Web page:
Tuesday, October 28, 2003
Rep. Jesse Jackson Jr to endorse Dean; and let's talk about voting rights http://www.nytimes.com/2003/10/28/politics/campaigns/28DEAN.html?ex=1067922000&en=891970444288e0cc&ei=5062&partner=GOOGLE
Representative Jesse L. Jackson Jr. said Monday that he would soon endorse Howard Dean for the Democratic presidential nomination, telling a mostly black audience on the South Side of Chicago that Dr. Dean had "the best chance to be the next president of the United States."..."I'm not wasting my time with any more non-straight-talking candidates"..."I've seen him stand up for health care. I've seen him stand up for students. I've seen him stand up for ordinary Americans. I'm asking you to stand up for Howard Dean."
Rep. Jackson is well-respected in his community, and we're grateful that he's decided to join the movement. He brings with him a record of integrity and honor, as well as hundreds of thousands of supporters across the country.
Slowly but surely, we are making inroads in the African-American community. I know that many of us have expressed our frustration with the perception that we're a mostly-white campaign, and Dean volunteers across the country have been engaged in outreach efforts with the specific intent to broaden our base of support. It's nice to see these efforts beginning to pay off. We see it at the rallies, we see it at the meetups, and we're beginning to see it in the endorsements and donations. But we cannot take these communities for granted and we must continue to reach out to all of our brothers and sisters and make sure they know that we welcome and need their support. We must address their issues and be sincere in our efforts to bring them into the movement. And we must make clear that Dean will not pull a George Bush and never attend the CBC.
One thing that caught my eye in the article above was that during a Q&A session, Dean stated that he'd seek a federal law allowing felons to vote (in Vermont, prisoners retain their right to vote). When I consider this issue, it's personal because my father was disenfranchised courtesy of the state of Florida after he was convicted of a felony in the early 1980s. So I empathise with the communities of color, and they've been disproportionately effected. According to this disturbing report from CBS News, one in eight black men of voting age are ineligible to vote due to felony convictions. Overall, 2% of Americans - nearly 4 million people nationwide - have lost their right to vote. And remember Florida in 2000? Let us not forget that nearly 173,000 voters (more than half were AA) were scrubbed from Florida's rolls because their names were phonetically similar to a list of felons. And let us also remember that 94,000 of those voters are still scrubbed. With a federal law ensuring the right to vote, Florida 2000/2002 would likely never have happened (this is taking into account that 94% of FL's AA population voted for Gore). And all this stuff is just scratching the surface. I'm a strong believer in the right to vote no matter who you are, no matter what crime you may have committed, etc etc. We are all Americans and we all have the right to participate in our democracy. Participation is what keep our process healthy, and to deny millions the right to vote because of a past mistake is a travesty. As Rev. Jesse Jackson says, disenfranchisement is "taxation without representation". It's that simple. For more on this issue, check out this post over at the Naked Emperor. It's time to ensure voting rights for all Americans. Anything less is unacceptable.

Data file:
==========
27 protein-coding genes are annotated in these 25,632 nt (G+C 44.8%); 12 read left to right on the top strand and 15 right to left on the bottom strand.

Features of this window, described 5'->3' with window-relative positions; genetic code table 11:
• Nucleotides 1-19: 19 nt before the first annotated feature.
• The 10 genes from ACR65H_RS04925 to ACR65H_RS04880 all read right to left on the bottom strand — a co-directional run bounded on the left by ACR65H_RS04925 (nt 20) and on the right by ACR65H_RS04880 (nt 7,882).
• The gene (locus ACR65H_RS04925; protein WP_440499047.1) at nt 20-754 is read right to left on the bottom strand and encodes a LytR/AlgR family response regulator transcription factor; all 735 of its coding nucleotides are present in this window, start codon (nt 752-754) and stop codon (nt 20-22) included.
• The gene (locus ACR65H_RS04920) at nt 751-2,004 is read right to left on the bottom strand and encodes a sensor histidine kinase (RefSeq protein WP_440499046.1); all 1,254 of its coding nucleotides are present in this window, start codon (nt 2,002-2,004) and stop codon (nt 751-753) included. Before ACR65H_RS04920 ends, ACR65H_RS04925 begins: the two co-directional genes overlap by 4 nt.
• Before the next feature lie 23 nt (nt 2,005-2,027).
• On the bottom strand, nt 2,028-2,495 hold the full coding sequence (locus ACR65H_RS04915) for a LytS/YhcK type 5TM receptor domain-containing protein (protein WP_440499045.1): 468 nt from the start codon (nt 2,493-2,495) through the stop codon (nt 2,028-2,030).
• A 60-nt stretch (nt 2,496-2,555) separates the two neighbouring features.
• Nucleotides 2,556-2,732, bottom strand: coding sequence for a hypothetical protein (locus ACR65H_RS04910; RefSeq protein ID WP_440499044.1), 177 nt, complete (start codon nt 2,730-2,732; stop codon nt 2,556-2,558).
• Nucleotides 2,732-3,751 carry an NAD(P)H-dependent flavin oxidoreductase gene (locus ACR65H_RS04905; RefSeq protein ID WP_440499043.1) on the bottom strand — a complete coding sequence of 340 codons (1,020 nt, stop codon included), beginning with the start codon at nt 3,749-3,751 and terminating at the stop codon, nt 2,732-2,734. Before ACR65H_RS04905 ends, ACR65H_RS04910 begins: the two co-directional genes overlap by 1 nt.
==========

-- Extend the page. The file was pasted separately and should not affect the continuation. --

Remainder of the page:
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Obama 2008 - I want my country back
Nation-Building was founded by Aziz Poonawalla in August 2002 under the name Dean Nation. Dean Nation was the very first weblog devoted to a presidential candidate, Howard Dean, and became the vanguard of the Dean netroot phenomenon, raising over $40,000 for the Dean campaign, pioneering the use of Meetup, and enjoying the attention of the campaign itself, with Joe Trippi a regular reader (and sometime commentor). Howard Dean himself even left a comment once. Dean Nation was a group weblog effort and counts among its alumni many of the progressive blogsphere's leading talent including Jerome Armstrong, Matthew Yglesias, and Ezra Klein. After the election in 2004, the blog refocused onto the theme of "purple politics", formally changing its name to Nation-Building in June 2006. The primary focus of the blog is on articulating purple-state policy at home and pragmatic liberal interventionism abroad.